An example of this is Don Alfonso’s ‘Vorrei dir’ in which he prolongs the torment of Fiordiligi and Dorabella concerning the fate of their lovers. On the surface the minor key, mournful violas - divisi to give extra richness to the texture - and the skittish accompaniment in the violins points to a man who is genuinely distressed. In a different context this would be the case, but here the audience know he is faking it. The music has a double meaning.
The libretto deliberately draws attention to other literature, both contemporary to the opera and from earlier centuries, highlighting the artificiality of the plot. Don Alfonso’s accompanied recitative ‘Nel mare solca’ quotes lines from a play by Sannazaro’s L’Arcadia of 1504. Mozart’s music evokes the early Baroque or Renaissance with static harmony and clichés for the ‘wild wind’ that would have been common in earlier opera. The music is ironic and drawing attention to the antiquated text.
Mozart even uses operatic convention as a form of parody. Fiordiligi’s ‘Come Scoglio’ appears to be an Opera Seria aria but the text and the music undermine this. The text plays to sentimentality and cliché, with double meaning in the over-sentimental music and deliberately wide leaps that draw attention to the artificiality or contrived nature of the situation.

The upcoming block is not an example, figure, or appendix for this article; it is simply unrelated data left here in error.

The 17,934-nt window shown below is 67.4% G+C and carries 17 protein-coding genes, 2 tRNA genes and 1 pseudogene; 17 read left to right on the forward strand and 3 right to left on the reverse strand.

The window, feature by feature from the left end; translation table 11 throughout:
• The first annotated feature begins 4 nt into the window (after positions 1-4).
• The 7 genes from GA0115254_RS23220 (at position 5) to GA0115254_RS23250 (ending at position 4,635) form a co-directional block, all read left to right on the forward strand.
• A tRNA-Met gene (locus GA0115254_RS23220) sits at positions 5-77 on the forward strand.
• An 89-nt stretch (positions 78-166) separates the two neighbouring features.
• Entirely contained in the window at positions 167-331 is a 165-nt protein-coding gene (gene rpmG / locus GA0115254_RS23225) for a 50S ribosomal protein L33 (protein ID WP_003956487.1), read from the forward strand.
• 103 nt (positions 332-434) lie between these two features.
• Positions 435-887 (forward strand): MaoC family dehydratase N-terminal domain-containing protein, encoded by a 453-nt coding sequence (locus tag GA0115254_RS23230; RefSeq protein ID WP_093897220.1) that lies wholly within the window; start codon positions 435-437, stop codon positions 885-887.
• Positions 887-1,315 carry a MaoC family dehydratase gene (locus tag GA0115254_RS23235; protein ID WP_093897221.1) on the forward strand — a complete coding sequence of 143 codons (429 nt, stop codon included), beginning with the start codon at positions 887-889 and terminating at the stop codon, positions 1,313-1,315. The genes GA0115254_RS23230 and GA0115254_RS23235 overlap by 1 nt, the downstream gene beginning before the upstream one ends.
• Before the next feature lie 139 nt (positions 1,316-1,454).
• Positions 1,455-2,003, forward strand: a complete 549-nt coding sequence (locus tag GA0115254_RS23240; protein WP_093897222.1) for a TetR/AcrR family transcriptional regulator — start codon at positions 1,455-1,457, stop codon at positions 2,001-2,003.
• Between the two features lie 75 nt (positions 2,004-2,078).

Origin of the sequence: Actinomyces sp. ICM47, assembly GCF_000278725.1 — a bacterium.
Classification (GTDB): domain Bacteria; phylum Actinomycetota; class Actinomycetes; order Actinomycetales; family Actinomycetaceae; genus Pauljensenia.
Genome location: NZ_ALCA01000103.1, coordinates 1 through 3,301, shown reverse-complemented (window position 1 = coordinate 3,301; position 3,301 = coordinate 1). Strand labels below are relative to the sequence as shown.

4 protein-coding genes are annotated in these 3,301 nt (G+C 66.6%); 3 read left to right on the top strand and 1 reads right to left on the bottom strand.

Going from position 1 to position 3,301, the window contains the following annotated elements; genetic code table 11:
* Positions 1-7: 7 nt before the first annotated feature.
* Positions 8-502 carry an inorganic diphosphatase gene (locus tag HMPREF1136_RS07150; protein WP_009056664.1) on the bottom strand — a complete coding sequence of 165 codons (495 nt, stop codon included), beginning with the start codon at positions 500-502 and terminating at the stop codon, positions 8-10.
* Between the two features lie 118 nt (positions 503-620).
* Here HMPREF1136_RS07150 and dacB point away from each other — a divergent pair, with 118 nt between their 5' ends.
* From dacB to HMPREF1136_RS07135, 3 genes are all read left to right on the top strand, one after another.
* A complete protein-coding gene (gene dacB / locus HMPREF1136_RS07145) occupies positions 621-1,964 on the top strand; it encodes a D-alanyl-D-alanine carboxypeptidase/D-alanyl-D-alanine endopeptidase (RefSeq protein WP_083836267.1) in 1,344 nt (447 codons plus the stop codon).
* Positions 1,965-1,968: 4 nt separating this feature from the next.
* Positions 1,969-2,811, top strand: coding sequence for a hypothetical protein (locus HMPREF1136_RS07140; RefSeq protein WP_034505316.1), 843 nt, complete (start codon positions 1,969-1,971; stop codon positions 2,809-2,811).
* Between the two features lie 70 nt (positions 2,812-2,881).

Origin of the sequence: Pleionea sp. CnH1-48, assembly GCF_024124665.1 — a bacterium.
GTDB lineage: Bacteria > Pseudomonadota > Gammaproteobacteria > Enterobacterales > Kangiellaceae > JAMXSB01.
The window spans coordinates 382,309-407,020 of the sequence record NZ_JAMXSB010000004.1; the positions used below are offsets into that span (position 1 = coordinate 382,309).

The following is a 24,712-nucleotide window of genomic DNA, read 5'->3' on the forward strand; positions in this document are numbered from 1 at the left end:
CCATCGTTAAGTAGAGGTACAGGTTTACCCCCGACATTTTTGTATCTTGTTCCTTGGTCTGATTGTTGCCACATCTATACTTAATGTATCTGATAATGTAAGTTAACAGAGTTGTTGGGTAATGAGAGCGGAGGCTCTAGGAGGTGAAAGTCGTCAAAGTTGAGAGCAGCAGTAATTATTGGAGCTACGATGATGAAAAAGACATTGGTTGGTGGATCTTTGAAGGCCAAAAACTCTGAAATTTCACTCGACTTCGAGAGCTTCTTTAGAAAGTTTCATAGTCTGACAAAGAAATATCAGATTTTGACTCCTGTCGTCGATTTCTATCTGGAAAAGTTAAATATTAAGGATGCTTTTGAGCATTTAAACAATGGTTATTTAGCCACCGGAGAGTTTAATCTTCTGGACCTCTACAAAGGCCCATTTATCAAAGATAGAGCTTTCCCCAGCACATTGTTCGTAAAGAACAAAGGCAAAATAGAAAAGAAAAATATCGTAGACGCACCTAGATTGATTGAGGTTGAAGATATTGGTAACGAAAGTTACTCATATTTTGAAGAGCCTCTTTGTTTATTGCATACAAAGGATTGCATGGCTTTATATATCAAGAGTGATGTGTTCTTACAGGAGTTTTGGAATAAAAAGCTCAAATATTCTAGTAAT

The Enlightenment ideas of symmetry and balance that underpin the Classical period are very present in Così, making it difficult to cut numbers. For example, the duet in Act I between Guglielmo and Ferrando balances that of the complementary duet between Fiordiligi and Dorabella. This is often cut. The work has suffered a long tradition of cuts and when it was first performed in London in 1811, it was with a different libretto. This and changes in taste have led to the opera being misunderstood. Even Mozart’s wife did not feel that the libretto was up to Mozart’s ‘sublime’ standards. But it is precisely Mozart’s reaction to this original libretto (most operas of the period were based on pre-existing plays of stories) that makes Così so special and has resonance with modern collaborations between librettist and composer: for example Britten and Auden’s Paul Bunyan and Mark-Anthony Turnage and Richard Thomas’s Anna Nicole. Mozart understands what is behind the text and translates this into music. There is a sense of a working dynamic between librettist and composer to the extent that Mozart changes some of the libretto to heighten the dramatic effect: when Despina disguises herself as a notary Mozart alters the Latin to make the disguise sound even more false because Despina as a maid would not have studied Latin.